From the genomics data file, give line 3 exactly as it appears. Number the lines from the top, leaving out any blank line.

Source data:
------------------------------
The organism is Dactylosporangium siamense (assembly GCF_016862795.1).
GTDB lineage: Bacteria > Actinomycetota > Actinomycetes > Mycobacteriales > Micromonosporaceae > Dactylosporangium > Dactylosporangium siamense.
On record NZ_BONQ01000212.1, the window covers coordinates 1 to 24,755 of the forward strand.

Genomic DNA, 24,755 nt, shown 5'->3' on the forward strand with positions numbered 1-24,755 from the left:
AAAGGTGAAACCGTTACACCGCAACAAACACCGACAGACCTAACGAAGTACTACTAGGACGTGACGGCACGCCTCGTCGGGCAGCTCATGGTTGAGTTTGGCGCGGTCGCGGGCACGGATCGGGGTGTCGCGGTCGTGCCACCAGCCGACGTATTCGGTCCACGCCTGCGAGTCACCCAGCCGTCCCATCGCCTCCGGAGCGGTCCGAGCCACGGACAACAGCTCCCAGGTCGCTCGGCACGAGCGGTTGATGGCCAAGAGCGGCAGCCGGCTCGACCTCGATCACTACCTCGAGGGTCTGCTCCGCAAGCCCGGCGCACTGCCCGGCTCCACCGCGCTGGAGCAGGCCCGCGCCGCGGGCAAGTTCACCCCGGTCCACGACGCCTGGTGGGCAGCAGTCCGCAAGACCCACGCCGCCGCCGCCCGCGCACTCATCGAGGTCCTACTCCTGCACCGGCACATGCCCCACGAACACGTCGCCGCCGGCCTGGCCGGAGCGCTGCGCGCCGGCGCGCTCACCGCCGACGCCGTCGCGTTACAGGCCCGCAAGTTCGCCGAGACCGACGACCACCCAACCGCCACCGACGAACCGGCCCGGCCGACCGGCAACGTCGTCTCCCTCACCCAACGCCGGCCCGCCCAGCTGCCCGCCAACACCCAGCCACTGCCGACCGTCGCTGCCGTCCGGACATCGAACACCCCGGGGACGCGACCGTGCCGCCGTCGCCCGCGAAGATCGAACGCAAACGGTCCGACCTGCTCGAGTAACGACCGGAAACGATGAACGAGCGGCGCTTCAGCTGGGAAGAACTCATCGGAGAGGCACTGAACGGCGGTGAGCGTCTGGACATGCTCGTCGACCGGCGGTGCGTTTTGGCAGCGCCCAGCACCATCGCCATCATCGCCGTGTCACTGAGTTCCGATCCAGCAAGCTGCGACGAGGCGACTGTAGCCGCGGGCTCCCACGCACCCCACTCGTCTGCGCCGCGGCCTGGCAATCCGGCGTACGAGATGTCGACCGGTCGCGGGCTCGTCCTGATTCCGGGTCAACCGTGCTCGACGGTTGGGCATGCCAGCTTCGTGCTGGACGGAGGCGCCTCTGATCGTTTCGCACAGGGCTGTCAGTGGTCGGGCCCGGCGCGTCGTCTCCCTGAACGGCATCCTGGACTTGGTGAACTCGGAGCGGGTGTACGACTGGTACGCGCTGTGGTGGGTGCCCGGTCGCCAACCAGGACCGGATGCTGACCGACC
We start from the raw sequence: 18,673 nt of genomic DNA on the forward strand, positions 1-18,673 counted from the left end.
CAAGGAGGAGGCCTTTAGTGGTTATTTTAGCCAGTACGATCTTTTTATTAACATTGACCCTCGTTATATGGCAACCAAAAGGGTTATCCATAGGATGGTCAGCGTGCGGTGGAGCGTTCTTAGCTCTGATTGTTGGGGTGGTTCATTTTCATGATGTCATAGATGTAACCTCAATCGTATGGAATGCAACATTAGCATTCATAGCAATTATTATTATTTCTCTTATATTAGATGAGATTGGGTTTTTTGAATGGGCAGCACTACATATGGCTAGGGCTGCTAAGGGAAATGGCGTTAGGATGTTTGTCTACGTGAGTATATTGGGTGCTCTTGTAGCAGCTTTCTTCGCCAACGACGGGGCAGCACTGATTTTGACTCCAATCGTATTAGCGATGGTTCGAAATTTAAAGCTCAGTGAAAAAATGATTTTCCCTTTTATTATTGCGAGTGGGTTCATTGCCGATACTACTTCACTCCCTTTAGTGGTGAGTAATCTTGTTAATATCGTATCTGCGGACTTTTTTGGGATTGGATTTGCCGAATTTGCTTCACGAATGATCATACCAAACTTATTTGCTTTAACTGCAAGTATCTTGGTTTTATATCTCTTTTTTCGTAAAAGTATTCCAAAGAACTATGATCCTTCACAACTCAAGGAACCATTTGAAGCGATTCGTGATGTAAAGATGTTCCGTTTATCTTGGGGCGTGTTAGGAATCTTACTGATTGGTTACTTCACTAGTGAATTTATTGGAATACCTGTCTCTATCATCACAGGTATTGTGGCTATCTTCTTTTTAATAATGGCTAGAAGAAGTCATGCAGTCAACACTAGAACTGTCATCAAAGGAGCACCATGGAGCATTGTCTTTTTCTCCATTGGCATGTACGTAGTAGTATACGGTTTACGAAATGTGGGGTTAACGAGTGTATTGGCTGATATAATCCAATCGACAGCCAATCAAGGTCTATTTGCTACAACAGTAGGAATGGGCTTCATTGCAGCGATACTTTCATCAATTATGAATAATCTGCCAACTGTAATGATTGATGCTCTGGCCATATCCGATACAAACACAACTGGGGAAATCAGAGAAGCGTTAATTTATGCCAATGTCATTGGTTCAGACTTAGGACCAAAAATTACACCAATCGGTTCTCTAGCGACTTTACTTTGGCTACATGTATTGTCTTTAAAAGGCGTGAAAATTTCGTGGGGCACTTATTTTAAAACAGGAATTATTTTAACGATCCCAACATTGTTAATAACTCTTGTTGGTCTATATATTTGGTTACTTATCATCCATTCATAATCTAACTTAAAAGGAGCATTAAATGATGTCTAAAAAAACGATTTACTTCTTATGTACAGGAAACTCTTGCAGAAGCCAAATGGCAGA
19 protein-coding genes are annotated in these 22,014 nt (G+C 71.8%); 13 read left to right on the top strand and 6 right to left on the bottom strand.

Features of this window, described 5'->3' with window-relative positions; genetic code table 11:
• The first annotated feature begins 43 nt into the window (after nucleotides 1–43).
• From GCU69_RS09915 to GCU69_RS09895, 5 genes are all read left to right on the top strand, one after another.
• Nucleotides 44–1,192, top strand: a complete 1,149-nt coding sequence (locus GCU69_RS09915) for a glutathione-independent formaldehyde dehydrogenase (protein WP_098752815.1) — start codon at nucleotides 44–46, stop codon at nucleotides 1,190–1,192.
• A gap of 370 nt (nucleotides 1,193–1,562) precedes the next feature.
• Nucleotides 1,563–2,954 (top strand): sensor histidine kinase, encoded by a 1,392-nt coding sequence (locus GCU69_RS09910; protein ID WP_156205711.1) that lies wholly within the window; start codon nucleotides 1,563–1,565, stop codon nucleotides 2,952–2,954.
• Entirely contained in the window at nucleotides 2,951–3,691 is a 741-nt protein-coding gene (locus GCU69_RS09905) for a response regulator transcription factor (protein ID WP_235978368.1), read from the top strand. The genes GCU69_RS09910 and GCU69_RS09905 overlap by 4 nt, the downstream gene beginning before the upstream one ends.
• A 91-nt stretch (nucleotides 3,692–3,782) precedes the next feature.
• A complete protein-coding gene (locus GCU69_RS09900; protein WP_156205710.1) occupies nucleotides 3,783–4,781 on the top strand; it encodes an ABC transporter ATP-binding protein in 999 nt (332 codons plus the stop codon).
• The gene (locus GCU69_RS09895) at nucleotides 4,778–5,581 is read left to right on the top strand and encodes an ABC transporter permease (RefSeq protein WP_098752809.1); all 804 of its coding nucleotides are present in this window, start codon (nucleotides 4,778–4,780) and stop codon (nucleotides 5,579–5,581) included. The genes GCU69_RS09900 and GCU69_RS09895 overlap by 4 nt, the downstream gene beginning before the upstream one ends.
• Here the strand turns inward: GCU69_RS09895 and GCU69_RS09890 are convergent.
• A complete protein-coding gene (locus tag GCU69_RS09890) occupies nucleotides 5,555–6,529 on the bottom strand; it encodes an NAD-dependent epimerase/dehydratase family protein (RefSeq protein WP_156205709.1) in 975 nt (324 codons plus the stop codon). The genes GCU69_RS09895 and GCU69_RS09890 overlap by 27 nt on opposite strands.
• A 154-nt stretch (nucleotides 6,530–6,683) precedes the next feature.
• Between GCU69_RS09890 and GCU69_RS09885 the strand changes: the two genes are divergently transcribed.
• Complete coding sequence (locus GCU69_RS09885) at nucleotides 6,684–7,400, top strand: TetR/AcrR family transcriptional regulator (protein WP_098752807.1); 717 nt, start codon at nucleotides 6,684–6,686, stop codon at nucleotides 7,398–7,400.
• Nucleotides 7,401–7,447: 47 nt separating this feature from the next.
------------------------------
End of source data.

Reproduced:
On record NZ_BONQ01000212.1, the window covers coordinates 1 to 24,755 of the forward strand.